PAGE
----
His story is one that will inspire many generations to come. Known as one of the most renowned entrepreneurs of his time, Steve Jobs helped establish Apple practically inside a garage owned by his parents back in 1976, exiled in 1985, Steve Jobs returned to save the company from falling into insolvency in 1997 (Isaacson, 2012). By the time Steve Jobs passed on, in October 2011, he had built Apple into one of the most respected companies in the world (Isaacson, 2012).
After his biography was published, many analysts tried to extract management teachings from it. Some of the analysts are generally insightful, however, most of them particularly those who do not have any training in entrepreneurial skills have focused much on the rough parts of Job’s character (Isaacson, 2012). However, his personality was vital in ensuring that Apple emerged as one of the top companies. In fact, Job’s impatience was characteristically part of his perfectionism. Some of the factors that can be considered as the keys to his success are:
Focus was a factor that was deep-rooted in his personality. Jobs was known to separate distractions from what was important. He had this laser like focus on only what was good for Apple as a company.
Contrary to what numerous companies would consider true, Steve Jobs believed in simplicity that is inspired from winning, rather than just overlooking, complexity (Isaacson, 2012). According to Jobs, attaining simplicity, would go a long way to produce machines that are user friendly instead of challenging the users.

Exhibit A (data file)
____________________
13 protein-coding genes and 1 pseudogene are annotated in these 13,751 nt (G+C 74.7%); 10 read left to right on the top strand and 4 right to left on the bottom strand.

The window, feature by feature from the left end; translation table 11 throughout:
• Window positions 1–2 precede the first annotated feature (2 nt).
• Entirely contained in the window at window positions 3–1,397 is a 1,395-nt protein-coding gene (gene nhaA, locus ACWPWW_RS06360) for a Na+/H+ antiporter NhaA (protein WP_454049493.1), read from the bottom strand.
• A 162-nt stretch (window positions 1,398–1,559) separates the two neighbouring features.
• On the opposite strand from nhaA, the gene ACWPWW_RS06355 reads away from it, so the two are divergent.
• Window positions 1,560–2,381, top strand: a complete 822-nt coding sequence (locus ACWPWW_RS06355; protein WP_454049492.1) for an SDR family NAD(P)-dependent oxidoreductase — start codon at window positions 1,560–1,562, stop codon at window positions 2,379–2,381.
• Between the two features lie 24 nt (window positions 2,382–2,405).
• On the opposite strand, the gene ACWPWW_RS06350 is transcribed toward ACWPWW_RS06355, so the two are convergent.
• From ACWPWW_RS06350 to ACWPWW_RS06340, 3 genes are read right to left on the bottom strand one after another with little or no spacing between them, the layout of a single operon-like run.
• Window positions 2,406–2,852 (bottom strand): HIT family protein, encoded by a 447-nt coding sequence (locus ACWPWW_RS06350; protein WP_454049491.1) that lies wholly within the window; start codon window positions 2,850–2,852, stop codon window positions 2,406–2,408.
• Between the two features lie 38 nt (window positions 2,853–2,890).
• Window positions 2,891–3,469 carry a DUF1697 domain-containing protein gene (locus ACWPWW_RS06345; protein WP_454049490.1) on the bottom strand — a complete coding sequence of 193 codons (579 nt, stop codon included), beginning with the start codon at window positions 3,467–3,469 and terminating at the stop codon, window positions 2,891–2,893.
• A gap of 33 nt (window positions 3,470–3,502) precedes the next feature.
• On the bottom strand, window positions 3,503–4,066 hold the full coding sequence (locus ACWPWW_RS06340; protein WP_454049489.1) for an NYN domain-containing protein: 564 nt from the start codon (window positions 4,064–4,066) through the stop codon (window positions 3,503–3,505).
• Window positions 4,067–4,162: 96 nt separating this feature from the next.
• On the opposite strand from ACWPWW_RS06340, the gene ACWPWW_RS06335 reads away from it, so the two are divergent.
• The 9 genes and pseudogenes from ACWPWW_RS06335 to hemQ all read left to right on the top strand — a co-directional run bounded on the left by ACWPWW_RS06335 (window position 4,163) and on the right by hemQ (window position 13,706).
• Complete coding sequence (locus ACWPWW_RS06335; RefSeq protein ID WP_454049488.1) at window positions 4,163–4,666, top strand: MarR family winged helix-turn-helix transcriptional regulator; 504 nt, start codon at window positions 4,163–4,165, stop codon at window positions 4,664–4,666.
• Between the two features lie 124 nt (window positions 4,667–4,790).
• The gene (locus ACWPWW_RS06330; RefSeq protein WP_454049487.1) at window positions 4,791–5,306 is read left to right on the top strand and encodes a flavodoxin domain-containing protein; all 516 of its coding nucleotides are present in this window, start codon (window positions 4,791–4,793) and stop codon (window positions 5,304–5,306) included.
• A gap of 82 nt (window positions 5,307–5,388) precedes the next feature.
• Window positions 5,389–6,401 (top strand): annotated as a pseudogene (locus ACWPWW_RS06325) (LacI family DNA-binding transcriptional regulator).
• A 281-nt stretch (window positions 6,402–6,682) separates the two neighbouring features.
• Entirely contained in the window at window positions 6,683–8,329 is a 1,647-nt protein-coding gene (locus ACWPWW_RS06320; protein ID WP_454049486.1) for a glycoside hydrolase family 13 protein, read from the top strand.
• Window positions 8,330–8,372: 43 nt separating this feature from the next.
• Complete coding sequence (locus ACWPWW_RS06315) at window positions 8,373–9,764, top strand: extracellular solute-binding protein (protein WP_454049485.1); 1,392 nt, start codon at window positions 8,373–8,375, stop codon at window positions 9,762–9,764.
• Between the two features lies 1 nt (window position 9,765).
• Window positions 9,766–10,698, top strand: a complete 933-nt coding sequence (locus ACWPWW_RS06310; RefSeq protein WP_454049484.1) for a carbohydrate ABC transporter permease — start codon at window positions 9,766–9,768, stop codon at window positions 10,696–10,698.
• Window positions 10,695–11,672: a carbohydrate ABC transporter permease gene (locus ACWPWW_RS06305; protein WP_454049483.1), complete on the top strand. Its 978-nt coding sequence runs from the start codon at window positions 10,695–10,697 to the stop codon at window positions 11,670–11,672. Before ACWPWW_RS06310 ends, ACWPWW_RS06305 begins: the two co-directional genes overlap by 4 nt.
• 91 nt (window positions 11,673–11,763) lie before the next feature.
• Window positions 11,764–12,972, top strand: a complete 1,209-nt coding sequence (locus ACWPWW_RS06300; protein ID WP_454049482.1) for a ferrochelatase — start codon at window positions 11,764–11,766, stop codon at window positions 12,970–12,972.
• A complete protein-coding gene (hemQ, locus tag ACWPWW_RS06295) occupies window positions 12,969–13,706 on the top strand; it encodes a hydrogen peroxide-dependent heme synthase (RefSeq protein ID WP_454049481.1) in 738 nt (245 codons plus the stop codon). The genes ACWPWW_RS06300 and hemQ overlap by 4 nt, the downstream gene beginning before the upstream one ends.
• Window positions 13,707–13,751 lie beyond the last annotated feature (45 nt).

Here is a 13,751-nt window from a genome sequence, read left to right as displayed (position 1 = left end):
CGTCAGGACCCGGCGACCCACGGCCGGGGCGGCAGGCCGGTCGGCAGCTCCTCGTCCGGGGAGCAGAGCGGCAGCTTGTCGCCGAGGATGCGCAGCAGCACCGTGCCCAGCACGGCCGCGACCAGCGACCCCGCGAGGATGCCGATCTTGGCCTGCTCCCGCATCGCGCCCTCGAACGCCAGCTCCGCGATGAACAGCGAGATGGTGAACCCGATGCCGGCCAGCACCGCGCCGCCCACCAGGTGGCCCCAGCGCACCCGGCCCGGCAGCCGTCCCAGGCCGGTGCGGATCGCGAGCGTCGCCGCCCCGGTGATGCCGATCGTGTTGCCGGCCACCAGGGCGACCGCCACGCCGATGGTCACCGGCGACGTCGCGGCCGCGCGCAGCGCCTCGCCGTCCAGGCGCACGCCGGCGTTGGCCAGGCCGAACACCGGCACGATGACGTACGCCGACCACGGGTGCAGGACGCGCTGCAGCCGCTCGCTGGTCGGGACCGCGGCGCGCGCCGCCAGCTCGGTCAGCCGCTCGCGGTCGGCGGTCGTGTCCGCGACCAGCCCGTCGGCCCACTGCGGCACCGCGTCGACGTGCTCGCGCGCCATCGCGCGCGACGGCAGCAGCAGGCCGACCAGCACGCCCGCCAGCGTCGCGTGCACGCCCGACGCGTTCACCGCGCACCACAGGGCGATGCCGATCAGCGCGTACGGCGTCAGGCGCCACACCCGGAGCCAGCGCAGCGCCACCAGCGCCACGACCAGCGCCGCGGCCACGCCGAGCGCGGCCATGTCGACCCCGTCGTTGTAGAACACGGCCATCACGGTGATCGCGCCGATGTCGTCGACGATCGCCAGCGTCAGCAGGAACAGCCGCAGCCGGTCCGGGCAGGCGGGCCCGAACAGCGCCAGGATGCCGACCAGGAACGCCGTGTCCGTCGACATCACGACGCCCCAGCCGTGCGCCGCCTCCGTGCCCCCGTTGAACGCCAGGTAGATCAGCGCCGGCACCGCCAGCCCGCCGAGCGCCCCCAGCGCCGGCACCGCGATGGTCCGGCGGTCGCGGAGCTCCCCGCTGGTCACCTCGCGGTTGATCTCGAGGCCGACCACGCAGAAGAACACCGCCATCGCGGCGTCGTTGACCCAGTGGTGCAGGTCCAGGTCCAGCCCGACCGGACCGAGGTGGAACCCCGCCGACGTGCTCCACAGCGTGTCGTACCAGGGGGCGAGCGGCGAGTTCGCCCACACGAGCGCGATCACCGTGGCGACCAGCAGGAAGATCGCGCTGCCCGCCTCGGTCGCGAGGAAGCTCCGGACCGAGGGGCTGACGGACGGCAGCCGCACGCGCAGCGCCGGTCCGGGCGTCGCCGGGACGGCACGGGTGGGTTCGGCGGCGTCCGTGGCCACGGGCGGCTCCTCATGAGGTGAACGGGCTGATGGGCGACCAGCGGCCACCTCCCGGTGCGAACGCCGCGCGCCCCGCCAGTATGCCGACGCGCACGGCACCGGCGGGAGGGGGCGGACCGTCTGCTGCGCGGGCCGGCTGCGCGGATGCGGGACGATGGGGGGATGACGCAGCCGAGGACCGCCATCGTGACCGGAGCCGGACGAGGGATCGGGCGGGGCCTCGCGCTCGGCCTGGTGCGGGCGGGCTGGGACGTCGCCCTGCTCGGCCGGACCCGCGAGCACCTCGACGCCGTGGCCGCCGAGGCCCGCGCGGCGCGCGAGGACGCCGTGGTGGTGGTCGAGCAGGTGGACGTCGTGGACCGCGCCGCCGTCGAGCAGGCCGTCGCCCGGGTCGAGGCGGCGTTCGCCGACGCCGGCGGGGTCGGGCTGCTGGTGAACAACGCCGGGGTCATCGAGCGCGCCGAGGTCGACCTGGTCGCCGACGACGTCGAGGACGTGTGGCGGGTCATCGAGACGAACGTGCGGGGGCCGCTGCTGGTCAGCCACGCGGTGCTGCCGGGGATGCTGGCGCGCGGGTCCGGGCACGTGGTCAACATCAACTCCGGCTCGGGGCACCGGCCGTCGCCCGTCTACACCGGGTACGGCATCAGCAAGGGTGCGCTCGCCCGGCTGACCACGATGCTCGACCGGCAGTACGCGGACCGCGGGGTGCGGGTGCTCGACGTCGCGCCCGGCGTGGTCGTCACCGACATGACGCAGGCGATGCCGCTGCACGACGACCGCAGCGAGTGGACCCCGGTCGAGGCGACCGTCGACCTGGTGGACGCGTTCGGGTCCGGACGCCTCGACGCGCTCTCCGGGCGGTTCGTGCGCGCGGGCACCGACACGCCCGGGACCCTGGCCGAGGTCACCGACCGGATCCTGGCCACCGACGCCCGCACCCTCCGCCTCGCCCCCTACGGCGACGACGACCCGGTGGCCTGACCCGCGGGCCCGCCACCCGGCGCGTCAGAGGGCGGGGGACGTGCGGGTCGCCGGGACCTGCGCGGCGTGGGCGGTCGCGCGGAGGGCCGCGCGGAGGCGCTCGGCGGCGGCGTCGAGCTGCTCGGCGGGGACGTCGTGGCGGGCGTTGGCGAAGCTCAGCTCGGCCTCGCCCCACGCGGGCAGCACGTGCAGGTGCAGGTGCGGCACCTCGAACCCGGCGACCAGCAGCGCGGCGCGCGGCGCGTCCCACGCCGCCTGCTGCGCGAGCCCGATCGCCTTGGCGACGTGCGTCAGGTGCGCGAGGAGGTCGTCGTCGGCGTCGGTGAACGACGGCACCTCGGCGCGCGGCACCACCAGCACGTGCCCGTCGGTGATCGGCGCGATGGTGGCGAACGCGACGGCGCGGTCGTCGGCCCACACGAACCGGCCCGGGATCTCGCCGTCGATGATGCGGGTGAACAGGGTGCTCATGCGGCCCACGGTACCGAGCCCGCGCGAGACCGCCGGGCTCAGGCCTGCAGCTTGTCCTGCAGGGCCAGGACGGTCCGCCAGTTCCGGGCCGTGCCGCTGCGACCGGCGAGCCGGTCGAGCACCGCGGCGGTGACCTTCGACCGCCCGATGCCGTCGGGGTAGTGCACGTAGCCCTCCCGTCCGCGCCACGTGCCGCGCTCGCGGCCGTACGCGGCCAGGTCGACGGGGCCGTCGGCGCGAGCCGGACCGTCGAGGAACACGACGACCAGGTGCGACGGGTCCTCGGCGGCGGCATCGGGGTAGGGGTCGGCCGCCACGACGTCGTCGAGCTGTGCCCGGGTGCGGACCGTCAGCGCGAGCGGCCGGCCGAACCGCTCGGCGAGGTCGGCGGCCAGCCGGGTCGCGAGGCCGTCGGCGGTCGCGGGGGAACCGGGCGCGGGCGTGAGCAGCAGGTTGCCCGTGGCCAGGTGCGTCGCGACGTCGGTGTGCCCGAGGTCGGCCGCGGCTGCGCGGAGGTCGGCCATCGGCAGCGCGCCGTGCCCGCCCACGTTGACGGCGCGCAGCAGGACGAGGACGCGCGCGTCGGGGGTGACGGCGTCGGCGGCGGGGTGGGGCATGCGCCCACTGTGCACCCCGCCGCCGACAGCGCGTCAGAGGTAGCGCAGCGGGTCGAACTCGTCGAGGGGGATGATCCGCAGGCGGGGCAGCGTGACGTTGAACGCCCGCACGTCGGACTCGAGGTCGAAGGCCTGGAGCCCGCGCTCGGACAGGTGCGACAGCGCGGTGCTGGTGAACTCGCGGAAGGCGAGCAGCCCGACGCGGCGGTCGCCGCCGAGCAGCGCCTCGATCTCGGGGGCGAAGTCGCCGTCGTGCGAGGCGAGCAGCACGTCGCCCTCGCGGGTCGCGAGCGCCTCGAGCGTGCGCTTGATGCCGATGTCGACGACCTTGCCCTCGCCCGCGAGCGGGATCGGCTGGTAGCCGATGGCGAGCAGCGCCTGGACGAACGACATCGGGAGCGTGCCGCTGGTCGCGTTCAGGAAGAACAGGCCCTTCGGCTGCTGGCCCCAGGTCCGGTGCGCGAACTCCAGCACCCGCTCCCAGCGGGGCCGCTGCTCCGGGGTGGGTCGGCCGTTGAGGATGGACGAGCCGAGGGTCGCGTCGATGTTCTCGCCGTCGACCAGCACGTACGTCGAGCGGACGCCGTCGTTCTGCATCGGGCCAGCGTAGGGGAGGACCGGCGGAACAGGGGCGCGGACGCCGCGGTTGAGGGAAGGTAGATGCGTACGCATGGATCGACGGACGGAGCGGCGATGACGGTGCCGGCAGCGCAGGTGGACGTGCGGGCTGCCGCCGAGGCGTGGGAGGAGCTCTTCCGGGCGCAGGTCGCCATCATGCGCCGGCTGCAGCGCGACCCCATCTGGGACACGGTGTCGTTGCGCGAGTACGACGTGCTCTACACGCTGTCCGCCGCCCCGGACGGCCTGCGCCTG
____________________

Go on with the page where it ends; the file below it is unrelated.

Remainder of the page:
Put Products before Profits
Jobs was known to concentrate more on the products other than the profits. For instance, when the original Macintosh was designed in the early 80s, Jobs’s goal was to ensure it was great. He never thought of income maximization. He directed the team leader to concentrate on the computer’s abilities other than its price.
Other leadership lessons include: (Isaacson, 2012)
- Always take accountability end to end.
- When behind, leapfrog. Job supported the opinion that an innovative company should not only create new ideas. It should also know how to leapfrog when it is left behind.
- Don’t let yourself or the company become a slave to focus groups.
- Always go for nothing else but perfection.
- Allow only the “A” players.
- Appreciate face-to-face interactions.
- Always have knowledge of the bigger picture and the facts.
Isaacson, W. (2012), The Real Leadership Lessons of Steve Jobs. Retrieved on 17th March 2016 from https://hbr.org/2012/04/the-real-leadership-lessons-of-steve-jobs